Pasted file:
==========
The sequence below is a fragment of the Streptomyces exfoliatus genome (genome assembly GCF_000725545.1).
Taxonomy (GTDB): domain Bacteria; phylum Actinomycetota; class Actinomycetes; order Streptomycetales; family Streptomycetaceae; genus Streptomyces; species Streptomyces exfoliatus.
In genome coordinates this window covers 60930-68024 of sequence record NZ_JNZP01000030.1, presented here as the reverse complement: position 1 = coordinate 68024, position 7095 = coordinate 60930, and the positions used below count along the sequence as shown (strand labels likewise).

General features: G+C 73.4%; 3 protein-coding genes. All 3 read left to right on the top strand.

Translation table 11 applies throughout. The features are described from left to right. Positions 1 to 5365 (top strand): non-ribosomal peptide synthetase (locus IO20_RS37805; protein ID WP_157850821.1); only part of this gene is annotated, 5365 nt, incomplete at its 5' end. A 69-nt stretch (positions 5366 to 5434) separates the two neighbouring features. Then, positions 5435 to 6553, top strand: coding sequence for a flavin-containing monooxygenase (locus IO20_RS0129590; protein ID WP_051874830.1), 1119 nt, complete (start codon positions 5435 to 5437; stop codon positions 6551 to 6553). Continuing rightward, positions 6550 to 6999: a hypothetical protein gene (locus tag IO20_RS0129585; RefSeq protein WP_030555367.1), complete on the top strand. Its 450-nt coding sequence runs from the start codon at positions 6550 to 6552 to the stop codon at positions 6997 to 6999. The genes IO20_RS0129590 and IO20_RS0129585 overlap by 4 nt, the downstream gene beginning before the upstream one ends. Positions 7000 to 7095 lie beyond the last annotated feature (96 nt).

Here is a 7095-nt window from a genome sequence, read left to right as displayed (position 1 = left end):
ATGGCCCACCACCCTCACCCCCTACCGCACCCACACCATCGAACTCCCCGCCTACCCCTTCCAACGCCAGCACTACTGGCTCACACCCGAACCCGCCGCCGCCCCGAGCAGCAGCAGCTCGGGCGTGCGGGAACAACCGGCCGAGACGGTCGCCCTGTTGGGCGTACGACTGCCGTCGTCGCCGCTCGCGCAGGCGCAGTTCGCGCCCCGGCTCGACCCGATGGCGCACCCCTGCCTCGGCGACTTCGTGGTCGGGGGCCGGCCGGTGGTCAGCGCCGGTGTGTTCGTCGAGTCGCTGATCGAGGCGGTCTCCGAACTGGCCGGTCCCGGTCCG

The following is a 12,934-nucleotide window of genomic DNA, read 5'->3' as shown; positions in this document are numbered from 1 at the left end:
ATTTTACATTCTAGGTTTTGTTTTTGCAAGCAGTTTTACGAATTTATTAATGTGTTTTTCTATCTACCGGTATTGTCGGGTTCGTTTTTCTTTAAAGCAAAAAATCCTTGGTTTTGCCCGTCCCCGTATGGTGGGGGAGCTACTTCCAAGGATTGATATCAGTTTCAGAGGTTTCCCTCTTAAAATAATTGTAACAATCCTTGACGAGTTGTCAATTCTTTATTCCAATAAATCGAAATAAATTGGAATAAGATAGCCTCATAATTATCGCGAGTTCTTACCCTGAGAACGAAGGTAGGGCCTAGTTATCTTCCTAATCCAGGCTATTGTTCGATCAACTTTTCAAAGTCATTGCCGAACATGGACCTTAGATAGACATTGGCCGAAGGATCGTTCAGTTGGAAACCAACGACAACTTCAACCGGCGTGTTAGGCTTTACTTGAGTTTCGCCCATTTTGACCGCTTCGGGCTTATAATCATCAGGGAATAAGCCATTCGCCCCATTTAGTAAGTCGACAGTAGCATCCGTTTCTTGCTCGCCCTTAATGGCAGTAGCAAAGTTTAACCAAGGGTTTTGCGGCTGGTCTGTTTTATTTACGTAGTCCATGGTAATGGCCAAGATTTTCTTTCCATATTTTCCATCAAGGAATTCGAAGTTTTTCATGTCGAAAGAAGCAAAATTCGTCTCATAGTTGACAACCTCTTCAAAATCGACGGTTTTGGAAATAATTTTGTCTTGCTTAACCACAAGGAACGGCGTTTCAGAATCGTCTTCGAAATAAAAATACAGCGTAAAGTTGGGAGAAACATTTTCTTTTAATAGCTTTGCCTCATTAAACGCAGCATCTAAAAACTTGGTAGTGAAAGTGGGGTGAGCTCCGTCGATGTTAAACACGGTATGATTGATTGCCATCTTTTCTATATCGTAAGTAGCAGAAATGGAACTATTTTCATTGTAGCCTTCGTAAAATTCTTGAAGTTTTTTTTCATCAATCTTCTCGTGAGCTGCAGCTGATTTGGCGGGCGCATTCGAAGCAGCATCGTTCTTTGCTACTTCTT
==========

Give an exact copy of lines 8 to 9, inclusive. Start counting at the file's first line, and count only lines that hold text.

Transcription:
The following is a 12,934-nucleotide window of genomic DNA, read 5'->3' as shown; positions in this document are numbered from 1 at the left end:
ATTTTACATTCTAGGTTTTGTTTTTGCAAGCAGTTTTACGAATTTATTAATGTGTTTTTCTATCTACCGGTATTGTCGGGTTCGTTTTTCTTTAAAGCAAAAAATCCTTGGTTTTGCCCGTCCCCGTATGGTGGGGGAGCTACTTCCAAGGATTGATATCAGTTTCAGAGGTTTCCCTCTTAAAATAATTGTAACAATCCTTGACGAGTTGTCAATTCTTTATTCCAATAAATCGAAATAAATTGGAATAAGATAGCCTCATAATTATCGCGAGTTCTTACCCTGAGAACGAAGGTAGGGCCTAGTTATCTTCCTAATCCAGGCTATTGTTCGATCAACTTTTCAAAGTCATTGCCGAACATGGACCTTAGATAGACATTGGCCGAAGGATCGTTCAGTTGGAAACCAACGACAACTTCAACCGGCGTGTTAGGCTTTACTTGAGTTTCGCCCATTTTGACCGCTTCGGGCTTATAATCATCAGGGAATAAGCCATTCGCCCCATTTAGTAAGTCGACAGTAGCATCCGTTTCTTGCTCGCCCTTAATGGCAGTAGCAAAGTTTAACCAAGGGTTTTGCGGCTGGTCTGTTTTATTTACGTAGTCCATGGTAATGGCCAAGATTTTCTTTCCATATTTTCCATCAAGGAATTCGAAGTTTTTCATGTCGAAAGAAGCAAAATTCGTCTCATAGTTGACAACCTCTTCAAAATCGACGGTTTTGGAAATAATTTTGTCTTGCTTAACCACAAGGAACGGCGTTTCAGAATCGTCTTCGAAATAAAAATACAGCGTAAAGTTGGGAGAAACATTTTCTTTTAATAGCTTTGCCTCATTAAACGCAGCATCTAAAAACTTGGTAGTGAAAGTGGGGTGAGCTCCGTCGATGTTAAACACGGTATGATTGATTGCCATCTTTTCTATATCGTAAGTAGCAGAAATGGAACTATTTTCATTGTAGCCTTCGTAAAATTCTTGAAGTTTTTTTTCATCAATCTTCTCGTGAGCTGCAGCTGATTTGGCGGGCGCATTCGAAGCAGCATCGTTCTTTGCTACTTCTT